The Naturalist by Thom Conroy (Vintage, 2014), 381 pp., $37.99
The German mid-nineteenth-century scientific explorers of New Zealand conducted an extraordinary project of revealing a new colony in the midst of a great transition. They described the natural and indigenous social environments of an isolated archipelago, the last country in the world before the sunrise, one without lineage in global thought, as it was simultaneously colonised by the British.
It was not, nor could it be, a neutral or dispassionate vision. New Zealand was observed through lenses that were calibrated to contemporaneous purpose. German scientists like Ferdinand von Hochstetter and Ernst Dieffenbach ostensibly served the needs of their employers: von Hochstetter for the New Zealand government, and Dieffenbach for the private New Zealand Company. Their degree of complicity with their paymasters, however, would differ radically.
Ferdinand von Hochstetter is the later and perhaps more simplistic example. New Zealand: Its physical geography and natural history was first published in German in 1863, and in English in 1867. Von Hochstetter, who had joined the 1857–59 Austrian Novara global expedition of natural survey, had been temporarily employed in Auckland and Nelson by the New Zealand government to make a rapid survey of possible geological resources, particularly coal, gold and other metallic ores.
Von Hochstetter’s book is an account of a country framed and debased by its use-value. Coming into New Zealand waters for the first time, the Novara paused so the crews could enjoy a mass skeet-shoot of curious sea-birds. Auckland, during his stay in 1859, was cloaked for days at a time by black smog from the massive bush burn-offs. Drunken Māori beggars wearing cast-off European clothing sprawled on city streets and von Hochstetter’s prognosis for the Polynesian race was grim.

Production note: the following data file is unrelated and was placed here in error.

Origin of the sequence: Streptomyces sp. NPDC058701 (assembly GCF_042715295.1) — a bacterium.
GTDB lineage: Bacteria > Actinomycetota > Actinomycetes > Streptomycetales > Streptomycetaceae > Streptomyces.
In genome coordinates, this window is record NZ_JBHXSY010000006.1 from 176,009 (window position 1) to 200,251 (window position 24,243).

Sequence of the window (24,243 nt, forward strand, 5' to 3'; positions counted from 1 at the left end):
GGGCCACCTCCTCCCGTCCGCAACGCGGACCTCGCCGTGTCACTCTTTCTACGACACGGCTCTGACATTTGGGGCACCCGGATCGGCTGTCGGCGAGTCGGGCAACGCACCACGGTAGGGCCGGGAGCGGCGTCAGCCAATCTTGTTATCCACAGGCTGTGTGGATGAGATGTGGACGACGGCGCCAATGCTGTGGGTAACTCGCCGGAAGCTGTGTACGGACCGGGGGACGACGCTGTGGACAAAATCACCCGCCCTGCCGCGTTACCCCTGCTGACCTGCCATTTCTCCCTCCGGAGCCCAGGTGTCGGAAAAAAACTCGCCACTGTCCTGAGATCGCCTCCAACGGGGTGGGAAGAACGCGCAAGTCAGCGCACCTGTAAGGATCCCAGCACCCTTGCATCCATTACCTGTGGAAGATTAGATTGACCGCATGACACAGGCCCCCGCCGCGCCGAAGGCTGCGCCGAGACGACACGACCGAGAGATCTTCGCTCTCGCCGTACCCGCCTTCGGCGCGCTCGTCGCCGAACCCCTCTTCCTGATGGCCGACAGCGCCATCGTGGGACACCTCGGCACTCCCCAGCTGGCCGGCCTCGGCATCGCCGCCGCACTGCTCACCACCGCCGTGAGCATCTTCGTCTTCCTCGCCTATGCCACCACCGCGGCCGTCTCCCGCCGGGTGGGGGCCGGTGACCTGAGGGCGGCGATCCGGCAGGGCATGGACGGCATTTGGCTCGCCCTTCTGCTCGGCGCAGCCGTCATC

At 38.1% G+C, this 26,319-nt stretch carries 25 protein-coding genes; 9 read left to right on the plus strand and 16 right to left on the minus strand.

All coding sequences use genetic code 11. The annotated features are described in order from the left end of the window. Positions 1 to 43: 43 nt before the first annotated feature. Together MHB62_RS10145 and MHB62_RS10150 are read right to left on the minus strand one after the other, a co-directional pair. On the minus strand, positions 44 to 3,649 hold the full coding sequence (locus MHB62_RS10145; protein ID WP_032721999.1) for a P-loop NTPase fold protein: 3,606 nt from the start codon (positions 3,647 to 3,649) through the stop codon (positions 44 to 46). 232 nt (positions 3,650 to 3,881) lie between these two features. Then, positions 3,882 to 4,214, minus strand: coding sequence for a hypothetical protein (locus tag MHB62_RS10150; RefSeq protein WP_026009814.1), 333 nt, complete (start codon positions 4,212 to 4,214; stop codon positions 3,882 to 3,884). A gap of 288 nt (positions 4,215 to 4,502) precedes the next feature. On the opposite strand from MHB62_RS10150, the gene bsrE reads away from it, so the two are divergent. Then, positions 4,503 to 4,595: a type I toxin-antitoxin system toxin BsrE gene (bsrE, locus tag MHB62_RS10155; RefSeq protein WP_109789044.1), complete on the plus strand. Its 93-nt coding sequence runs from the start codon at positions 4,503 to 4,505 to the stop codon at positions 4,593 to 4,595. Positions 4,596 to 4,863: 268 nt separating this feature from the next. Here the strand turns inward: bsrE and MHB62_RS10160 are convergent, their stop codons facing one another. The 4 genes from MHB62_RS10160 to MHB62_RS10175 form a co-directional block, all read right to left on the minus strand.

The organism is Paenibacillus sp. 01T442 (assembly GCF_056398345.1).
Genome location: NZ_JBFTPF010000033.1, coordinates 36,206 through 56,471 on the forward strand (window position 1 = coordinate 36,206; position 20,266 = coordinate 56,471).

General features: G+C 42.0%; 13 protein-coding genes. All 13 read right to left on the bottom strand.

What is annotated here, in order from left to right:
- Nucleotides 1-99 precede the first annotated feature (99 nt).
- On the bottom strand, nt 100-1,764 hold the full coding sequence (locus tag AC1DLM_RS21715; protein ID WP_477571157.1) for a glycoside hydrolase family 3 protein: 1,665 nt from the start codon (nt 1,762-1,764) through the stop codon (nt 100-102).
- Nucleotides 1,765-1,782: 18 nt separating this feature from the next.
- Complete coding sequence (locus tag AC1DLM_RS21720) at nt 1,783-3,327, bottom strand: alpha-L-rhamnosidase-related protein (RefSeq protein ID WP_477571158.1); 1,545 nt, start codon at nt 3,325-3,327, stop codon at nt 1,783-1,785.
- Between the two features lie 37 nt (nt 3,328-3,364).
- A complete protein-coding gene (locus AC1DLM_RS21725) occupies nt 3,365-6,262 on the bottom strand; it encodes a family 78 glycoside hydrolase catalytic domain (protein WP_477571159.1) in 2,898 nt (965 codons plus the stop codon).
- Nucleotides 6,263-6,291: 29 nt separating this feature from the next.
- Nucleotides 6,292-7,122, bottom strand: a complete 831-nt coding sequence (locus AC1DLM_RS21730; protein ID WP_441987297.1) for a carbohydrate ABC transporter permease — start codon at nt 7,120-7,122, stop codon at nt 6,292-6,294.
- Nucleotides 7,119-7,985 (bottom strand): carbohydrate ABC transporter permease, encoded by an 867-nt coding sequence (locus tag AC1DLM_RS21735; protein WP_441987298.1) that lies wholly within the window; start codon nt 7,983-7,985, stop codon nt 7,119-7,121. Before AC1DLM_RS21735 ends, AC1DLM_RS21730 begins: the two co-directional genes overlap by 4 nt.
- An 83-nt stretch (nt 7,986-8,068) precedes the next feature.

The intellectual work of New Zealand-based scientists also seemed to be a resource available for unattributed European use. Von Hochstetter’s geological map of the volcanoes of the Auckland isthmus is still regarded as one of the finest pieces of New Zealand cartographic art, but its relationship to the previous researches of the Auckland artist–surveyor Charles Heaphy and degree of plagiarism of Heaphy’s survey have been a matter of dispute since its publication.
Ernst Dieffenbach, on the other hand, was the greater humanitarian and the more accurate scientific observer. He had visited New Zealand twenty years earlier, a great age in terms of the fast-growing colony. He published his two-volume Travels in New Zealand: With contributions to the geography, geology, botany, and natural history of that country in 1843. It remains a key work of New Zealand exploration and history.
Travels possesses more depth and more considered and caring humanity than von Hochstetter’s book, in spite of Dieffenbach’s role as scientific observer for Edward Gibbon Wakefield’s New Zealand Company and its barely scrupulous purchasing of land from Māori for colonial settlement. Dieffenbach’s position would eventually provide a singular tension because he found himself witnessing first hand the nature of a country and people that his employer’s transactions would change beyond recognition. The resulting book would become an effective and foresighted critique of the enterprise.
In Travels, Dieffenbach’s New Zealand is a rich and an acutely observed environment. He is a topographic and botanical master, operating over terra nova with a magpie eye. His views are breath-taking, whether on his ascent to the eerie top of Mount Taranaki or wandering the Marlborough Sounds with their stillness and close vegetation. Even relatively featureless shores, like those near New Plymouth, received detailed treatment. Dieffenbach’s accounts of native birds reveal just how silent New Zealand forests have grown. The layers of science are peeled back to display a very human appreciation of the objects studied.